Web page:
Gavin Newsom, Dave Jones and I assume Tom Torklakson also win their respective primaries, with few paying attention to the other statewide races.
The Fiorina Debacle
As I wrote in March, Carly Fiorina would be a dream opponent for Senator Barbara Boxer. Polls show Fiorina pulling away from Tom Campbell, who also can’t win in November but would put up a stronger fight.
I speak to a lot of progressives disappointed in Barack Obama. But I never hear progressives complaining about Boxer, a longtime environmental champions running in a state where voters care deeply about green issues.
Republicans will nominate a woman with a history of laying off workers during a period of high state unemployment. Great move.
Kamala Harris is heavily favored to win the Democratic nomination for Attorney General, likely ensuring that her Republican opponent wins in November.
Many believed from the start that Harris could not win a general election due to her opposition to the death penalty, even for “cop-killers.” This is now a moot point, as the District Attorney’s role in San Francisco’s crime lab fiasco will prove devastating to Harris’s chances in November.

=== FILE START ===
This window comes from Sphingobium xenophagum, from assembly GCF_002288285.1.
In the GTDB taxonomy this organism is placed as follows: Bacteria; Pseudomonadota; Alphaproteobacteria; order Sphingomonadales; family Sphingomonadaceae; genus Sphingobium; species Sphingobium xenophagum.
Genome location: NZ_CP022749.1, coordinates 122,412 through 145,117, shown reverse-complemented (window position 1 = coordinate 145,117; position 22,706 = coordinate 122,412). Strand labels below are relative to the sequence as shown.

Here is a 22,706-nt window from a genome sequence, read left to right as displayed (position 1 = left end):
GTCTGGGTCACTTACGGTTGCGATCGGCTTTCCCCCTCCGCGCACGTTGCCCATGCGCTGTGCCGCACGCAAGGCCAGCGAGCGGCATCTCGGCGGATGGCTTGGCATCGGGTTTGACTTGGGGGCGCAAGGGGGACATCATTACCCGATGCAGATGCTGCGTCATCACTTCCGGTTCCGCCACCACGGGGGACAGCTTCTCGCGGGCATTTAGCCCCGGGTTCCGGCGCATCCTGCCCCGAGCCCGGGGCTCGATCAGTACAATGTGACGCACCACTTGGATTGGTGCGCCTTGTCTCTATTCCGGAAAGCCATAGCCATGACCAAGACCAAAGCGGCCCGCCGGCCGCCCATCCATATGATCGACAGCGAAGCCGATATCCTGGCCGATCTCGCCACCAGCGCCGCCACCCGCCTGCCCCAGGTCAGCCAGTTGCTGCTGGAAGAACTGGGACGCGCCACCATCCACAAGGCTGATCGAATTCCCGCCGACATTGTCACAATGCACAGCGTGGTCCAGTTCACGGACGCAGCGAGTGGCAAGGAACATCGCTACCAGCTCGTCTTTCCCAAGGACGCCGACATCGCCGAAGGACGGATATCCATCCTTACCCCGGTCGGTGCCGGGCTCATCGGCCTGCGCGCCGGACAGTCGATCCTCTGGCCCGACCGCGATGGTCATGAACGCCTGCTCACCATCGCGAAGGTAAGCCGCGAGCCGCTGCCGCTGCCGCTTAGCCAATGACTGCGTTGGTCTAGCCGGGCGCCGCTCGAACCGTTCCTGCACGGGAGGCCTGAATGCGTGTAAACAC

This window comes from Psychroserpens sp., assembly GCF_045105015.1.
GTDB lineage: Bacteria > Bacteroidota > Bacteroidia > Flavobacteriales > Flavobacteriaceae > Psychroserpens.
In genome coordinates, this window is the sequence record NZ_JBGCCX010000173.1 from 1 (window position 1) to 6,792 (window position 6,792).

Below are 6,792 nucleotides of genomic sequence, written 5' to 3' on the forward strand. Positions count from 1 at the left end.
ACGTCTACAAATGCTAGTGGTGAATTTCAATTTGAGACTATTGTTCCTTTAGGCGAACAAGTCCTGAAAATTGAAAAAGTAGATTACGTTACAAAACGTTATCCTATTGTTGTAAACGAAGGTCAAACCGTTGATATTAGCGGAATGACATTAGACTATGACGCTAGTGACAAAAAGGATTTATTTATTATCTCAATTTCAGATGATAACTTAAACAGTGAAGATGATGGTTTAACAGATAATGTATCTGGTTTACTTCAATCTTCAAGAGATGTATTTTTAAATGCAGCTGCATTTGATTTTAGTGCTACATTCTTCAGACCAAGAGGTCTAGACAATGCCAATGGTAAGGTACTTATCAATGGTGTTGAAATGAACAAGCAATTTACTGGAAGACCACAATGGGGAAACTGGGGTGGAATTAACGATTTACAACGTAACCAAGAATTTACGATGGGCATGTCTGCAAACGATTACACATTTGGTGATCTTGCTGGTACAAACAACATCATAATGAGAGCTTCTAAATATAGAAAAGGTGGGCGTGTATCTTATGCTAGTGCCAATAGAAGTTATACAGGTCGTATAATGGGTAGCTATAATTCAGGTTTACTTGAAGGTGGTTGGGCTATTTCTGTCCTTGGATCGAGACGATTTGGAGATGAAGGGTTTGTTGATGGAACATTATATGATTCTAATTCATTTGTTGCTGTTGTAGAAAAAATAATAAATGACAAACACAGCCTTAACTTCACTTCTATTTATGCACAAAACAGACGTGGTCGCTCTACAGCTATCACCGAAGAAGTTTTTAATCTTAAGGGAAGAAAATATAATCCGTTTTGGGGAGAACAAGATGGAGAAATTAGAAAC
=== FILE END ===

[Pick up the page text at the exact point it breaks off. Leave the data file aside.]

If, as expected, Los Angeles County District Attorney Steve Cooley wins the Republican primary, he will be the state’s next Attorney General.
California Initiatives: Will PG&E’s Scam Work?
In a normal election, PG&E’s Prop 16 would go down in flames. But this is not a normal election.
With highly competitive Republican primaries and nothing on the Democratic side that non-frequent voters care about, we could have a skewed conservative electorate. This might be mitigated by the high number of permanent absentee voters, and by polls showing Whitman and Fiorina no longer in competitive races.
My hope is that Prop 16 will be hurt by “no” votes on Props 14 and 17, and by Republican and Independents overall proclivity to vote “No.” Prop 16 is the only one of the three well-funded and deceptive measures with even a remote chance to win, but given the overwhelming newspaper editorials against it, it also fails.
San Francisco: An Insider’s Election
Most of the attention in San Francisco involves races for seats on the once obscure San Francisco Democratic Central Committee. Political insiders are absolutely obsessed by these races, reflecting how progressive politics in the city has become so much an insiders’ game.